But, early development of triple jump to athletes aged 12-15 must be structured carefully and constantly monitored. There are safety issues about load bearing but practicing on plyometric strips, in well cushioned shoes and utilizing short approaches and 5m take-off boards will help foster and encourage development.

I know that there are people out there who have listened and read about the adverse effects of introducing young athletes to triple jump too early. But carefully introduced and sympathetically monitored will help positive development.

I’ve been coaching this event for over 30 years. I taught for as long and introduced thousands of young pupils/athletes to the event without any injury.

Speak with you soon,

Nigel

“Scottish Athletics have recently been in discussions with Senior Coaches and Technical experts at both UK Athletics and England Athletics around the inclusion of Triple Jump at our Championships for developing athletes in the U15 Age Group.

The forces involved in this event can be particularly damaging to young developing athletes if correct technique is not maintained,. However, the balance and co-ordination required to perform the three phases benefits the long-term development and skill advancement of the athletes involved.

For the 2016 Indoor Season, scottishathletics will be offering Triple Jump to both U15 Boys and U15 Girls with the following limitations:

*9m, 7m and 5m boards will be available only

*The run-up will be restricted to a maximum length of 15 metres from the take-off board

As the National Governing Body for the sport in Scotland, scottishathletics believes we have a responsibility to encourage the skills involved in this event but also to balance competitive instincts with the duty of care for the long-term involvement of athletes within the sport”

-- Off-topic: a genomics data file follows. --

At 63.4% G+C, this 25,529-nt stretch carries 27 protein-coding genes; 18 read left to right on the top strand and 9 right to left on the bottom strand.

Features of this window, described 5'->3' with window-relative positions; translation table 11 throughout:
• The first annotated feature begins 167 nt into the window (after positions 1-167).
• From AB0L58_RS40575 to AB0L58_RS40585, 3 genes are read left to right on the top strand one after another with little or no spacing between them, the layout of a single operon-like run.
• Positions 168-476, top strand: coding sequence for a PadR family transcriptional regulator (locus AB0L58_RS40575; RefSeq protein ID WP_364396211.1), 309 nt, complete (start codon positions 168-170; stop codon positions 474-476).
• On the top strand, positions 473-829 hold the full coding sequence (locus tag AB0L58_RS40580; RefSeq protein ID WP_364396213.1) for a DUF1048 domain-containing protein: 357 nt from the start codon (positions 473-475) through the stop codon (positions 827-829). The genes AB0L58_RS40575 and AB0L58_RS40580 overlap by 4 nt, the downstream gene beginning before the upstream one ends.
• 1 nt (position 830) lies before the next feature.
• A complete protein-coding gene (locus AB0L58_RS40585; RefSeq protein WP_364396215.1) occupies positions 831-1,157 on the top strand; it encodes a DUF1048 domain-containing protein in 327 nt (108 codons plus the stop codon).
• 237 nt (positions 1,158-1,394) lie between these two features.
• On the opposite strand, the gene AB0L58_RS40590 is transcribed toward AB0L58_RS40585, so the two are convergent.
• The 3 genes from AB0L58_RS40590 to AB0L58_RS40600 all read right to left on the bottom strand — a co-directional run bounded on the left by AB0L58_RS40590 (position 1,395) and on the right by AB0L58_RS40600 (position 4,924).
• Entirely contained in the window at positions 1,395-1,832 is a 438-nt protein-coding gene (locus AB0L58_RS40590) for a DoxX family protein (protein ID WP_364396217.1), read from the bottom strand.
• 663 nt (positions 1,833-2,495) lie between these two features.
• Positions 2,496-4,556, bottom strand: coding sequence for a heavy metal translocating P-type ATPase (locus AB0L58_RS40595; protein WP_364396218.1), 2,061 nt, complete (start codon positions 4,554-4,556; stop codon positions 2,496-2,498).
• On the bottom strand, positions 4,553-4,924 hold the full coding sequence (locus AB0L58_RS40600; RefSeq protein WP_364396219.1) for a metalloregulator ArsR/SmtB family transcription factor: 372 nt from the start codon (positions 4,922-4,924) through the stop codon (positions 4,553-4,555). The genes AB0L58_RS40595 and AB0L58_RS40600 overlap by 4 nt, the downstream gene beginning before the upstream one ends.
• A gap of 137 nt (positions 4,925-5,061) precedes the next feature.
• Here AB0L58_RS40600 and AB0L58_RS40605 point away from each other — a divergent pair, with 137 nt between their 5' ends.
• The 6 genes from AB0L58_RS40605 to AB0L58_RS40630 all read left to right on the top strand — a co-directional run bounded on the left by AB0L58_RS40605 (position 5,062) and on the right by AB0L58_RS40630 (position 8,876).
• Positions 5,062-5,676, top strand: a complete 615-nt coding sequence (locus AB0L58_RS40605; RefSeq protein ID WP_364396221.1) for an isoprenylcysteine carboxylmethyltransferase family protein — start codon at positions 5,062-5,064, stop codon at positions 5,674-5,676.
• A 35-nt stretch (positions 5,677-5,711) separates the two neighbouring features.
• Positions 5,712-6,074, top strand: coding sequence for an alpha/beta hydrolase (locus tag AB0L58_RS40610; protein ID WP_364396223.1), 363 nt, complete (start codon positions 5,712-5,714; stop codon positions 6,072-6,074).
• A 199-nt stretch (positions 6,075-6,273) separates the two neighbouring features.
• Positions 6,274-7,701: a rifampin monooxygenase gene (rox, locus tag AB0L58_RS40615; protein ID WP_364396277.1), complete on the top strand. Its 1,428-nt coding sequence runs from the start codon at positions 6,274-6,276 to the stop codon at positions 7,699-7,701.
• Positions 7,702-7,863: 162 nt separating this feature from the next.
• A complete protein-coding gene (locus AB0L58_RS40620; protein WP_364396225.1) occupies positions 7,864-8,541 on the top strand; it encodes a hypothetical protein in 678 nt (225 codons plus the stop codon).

Teaching/Coaching/Drills and Tricks…!

Genevieves Birthday 003Many years ago I gained a Master’s Degree in Human Movement Studies. It had a profound and resounding effect on how I coached and how I still coach. One of the key components of the course was the acquisition of skill. How do you become skillful? Are you born skilled? Is skill learnt? It made me aware that athletes learn at different rates, react to different coaching styles and respond to different coaching cues and that patience plays a huge part in the process.

I taught for 30 years and probably ‘physically educated’ over 20,000 pupils of all ages and abilities. I ‘honed and toned’ my teaching/coaching skills over an extended time period. I had a huge responsibility in the physical education of so many talented youngsters. Not just athletics but all team games, swimming, badminton, gymnastics and a host of other sports.

So, I ask the question: When does teaching end and coaching start?

I ask the question because an article I read by John Kessel a few weeks ago made me question the athletic coaching that goes on today. I coach in a large indoor sports arena three times a week and I observe all the coaching that goes on around me. I make no comment because it doesn’t affect how I coach and has no effect on how I coach my own training group, but suffice to say I wouldn’t like a son or daughter of mine to be coached in some of the coaching situations I regularly observe week after week. It might be loads of fun but I do wonder if there is enough positive transfer from drill to event…..

On You Tube you’ll find hundreds of different videos of various athletic drills and skills promising to take your athletic ability to the next level. These videos show endless hours of coaches working with athletes. I can’t help but notice that its these ‘fancy drills’ that many coaches utilize within their coaching programmes and is their vision of what they think it takes to improve performance. People absolutely eat it up.

A lot of these fancy drills look fantastic and lots of fun but many do not resemble anything that happens in the actual athletic event.